As we previously reported, in Sun Capital, the U.S. Court of Appeals for the First Circuit held in 2013 that a private investment fund, pursuant to the so-called “investment plus” test first articulated by the Pension Benefit Guaranty Corporation (the PBGC), was engaged in a “trade or business” under the Employee Retirement Income Security Act of 1974, as amended (ERISA) and could therefore be part of a “controlled group” with one of its portfolio companies and potentially liable for the portfolio company’s underfunded pension liabilities. The Sun Capital case was remanded to the U.S. District Court of Massachusetts for further proceedings on whether a related private investment fund that invested in the portfolio company was also engaged in a “trade or business” and whether the two funds were under “common control” with the portfolio company. On March 28, 2016, the District Court determined that the second private investment fund was engaged in a “trade or business” and that the two funds’ co-investment in the portfolio company constituted a “partnership-in-fact” (resulting in the aggregation of their ownership interests in the portfolio company) that was also engaged in a “trade or business.” This determination resulted in both funds being treated as part of the portfolio company’s “controlled group.”
This decision could have far-reaching implications.
- The District Court essentially substituted the statutory 80% ownership threshold for controlled group liability with a facts-and-circumstances analysis that could establish controlled groups among separate independent entities with ownership interests below 80% in a common subsidiary.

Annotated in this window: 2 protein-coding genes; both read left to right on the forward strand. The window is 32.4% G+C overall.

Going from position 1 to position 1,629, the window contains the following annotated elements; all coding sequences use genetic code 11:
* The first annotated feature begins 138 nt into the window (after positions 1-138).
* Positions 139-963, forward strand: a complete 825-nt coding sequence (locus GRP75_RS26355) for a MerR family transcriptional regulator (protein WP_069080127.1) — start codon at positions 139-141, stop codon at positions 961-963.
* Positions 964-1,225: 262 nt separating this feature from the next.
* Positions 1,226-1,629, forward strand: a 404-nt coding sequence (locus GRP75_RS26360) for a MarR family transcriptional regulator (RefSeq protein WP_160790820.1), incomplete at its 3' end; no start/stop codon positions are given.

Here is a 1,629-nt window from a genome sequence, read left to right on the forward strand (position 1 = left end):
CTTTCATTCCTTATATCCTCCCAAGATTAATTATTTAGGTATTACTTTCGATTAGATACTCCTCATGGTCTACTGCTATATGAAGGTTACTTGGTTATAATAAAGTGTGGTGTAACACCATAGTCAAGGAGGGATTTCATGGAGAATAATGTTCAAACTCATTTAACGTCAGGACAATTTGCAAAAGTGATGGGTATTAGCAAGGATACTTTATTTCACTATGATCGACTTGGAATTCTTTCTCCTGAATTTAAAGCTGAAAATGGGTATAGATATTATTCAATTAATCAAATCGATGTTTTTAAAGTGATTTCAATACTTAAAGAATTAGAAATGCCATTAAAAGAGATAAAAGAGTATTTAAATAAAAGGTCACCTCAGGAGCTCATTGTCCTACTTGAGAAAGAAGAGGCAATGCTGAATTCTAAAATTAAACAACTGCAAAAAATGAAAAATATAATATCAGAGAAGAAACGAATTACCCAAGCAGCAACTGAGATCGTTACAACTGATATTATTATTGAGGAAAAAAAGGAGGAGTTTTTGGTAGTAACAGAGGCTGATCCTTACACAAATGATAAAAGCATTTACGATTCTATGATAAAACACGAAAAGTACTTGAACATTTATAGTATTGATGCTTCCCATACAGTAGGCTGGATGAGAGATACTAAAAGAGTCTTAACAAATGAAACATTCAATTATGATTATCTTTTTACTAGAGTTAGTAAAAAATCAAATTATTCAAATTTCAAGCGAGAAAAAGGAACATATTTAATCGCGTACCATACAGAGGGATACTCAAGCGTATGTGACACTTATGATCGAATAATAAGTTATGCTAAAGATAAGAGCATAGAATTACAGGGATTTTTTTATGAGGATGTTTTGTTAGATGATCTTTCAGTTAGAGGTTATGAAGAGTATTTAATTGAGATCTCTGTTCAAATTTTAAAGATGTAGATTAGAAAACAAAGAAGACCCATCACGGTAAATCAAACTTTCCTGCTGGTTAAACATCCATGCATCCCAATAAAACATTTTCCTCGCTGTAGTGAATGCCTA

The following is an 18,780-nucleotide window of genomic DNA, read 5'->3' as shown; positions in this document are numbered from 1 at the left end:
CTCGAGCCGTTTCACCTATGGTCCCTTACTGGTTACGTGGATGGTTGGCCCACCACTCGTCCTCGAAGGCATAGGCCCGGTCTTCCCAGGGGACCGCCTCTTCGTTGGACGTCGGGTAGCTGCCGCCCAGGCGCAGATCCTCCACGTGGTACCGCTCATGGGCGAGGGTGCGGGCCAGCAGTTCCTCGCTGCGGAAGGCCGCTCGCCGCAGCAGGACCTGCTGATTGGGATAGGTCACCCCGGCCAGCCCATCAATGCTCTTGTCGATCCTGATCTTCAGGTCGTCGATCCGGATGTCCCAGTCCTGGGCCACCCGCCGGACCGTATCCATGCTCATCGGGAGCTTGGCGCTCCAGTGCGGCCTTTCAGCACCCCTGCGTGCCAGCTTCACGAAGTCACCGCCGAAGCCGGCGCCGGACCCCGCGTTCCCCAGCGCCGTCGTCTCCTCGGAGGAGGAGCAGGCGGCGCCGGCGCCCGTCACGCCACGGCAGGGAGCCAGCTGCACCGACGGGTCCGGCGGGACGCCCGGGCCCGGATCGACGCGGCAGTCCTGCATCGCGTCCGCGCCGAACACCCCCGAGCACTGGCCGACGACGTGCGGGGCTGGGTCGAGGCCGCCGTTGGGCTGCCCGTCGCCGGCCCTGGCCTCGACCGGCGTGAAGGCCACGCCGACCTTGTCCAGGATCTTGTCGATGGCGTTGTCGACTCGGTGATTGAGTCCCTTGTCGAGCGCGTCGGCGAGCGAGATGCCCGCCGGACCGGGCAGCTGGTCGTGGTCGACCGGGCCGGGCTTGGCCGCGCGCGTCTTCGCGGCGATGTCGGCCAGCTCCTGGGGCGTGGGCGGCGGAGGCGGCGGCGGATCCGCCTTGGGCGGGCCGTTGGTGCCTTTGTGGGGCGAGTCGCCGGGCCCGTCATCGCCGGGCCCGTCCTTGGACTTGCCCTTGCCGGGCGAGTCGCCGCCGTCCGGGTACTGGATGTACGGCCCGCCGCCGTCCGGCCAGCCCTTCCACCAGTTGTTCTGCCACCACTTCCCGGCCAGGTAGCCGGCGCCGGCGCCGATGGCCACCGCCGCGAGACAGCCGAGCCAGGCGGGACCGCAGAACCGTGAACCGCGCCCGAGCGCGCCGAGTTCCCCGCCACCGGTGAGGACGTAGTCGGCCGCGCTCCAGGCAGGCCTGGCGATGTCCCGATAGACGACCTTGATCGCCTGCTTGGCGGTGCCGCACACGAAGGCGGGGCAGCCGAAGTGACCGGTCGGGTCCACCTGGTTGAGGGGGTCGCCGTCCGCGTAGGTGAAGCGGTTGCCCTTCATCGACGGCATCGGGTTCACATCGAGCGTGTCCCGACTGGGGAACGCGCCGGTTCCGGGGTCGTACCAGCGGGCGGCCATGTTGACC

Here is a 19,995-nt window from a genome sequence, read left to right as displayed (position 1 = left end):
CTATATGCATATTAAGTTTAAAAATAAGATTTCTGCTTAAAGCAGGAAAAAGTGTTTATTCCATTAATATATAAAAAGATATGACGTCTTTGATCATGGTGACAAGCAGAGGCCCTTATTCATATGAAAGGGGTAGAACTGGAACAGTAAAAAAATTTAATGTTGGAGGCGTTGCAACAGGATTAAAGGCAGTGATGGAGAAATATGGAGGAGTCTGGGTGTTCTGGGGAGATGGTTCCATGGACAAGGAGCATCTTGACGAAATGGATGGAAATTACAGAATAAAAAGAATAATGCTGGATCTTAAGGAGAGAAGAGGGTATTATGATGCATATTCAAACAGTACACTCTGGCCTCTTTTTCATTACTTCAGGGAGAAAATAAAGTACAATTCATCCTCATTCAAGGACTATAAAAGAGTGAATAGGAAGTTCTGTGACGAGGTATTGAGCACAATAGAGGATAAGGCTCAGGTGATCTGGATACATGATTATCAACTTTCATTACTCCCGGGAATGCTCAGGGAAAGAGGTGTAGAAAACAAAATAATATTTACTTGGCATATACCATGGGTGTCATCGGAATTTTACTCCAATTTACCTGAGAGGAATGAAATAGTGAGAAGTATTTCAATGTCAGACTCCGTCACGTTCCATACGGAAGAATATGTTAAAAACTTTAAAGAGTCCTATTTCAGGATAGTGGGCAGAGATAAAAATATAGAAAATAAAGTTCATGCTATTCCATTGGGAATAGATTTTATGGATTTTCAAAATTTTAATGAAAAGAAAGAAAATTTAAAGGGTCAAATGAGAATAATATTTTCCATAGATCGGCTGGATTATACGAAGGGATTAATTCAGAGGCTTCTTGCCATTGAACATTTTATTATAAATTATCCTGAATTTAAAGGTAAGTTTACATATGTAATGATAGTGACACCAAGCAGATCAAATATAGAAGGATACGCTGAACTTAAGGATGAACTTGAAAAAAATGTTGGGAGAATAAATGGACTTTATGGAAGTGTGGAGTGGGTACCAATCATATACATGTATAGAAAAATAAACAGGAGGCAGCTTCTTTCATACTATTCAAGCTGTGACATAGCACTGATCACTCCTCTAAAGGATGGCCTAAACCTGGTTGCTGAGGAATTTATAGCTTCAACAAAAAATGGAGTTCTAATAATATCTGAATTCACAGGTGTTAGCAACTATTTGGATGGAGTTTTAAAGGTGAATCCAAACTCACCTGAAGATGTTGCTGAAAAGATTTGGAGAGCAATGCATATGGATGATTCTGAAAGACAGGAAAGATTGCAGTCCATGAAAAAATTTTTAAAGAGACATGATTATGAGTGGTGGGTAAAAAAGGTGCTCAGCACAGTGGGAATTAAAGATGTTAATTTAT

- In addition, the District Court took an expansive view of what constitutes an “economic benefit” that will satisfy the “investment plus” test articulated by the First Circuit for whether a private investment fund is a “trade or business.” In particular, the District Court found that management fee offsets could constitute an “economic benefit” even if the offsets are carried forward and potentially never used.
The PBGC and multiemployer pension plans may use this decision to further bolster their efforts to collect plan termination and withdrawal liability from private investment funds (and their other portfolio companies) that might be considered a part of a portfolio company’s “controlled group.” In addition, being a member of a “controlled group” may create other administrative issues, such as nondiscrimination testing on a controlled group basis for tax-qualified retirement plans and certain welfare plans. Controlled group members also have to consider the implications of being in a controlled group for purposes of the Consolidated Omnibus Budget Reconciliation Act of 1985, as amended (COBRA), health care reform and Section 409A of the Internal Revenue Code of 1986, as amended (Code), among other legal requirements. Pending future guidance from the government agencies (in particular, the Internal Revenue Service), the broader implications of this decision for employers and their employee benefit plans remains uncertain.
In short, private equity fund sponsors should be aware that (i) acquiring an 80% (or more) interest in a portfolio company, whether within one private equity fund or pursuant to a “joint venture” between related (and maybe even unrelated) funds, may trigger joint and several liability for the portfolio company’s underfunded pension or withdrawal liabilities, and (ii) even a smaller ownership interest percentage could possibly trigger the ERISA “controlled group” rules based on complicated “common control” determinations.
For additional information about this case and its impact, please see our client alert.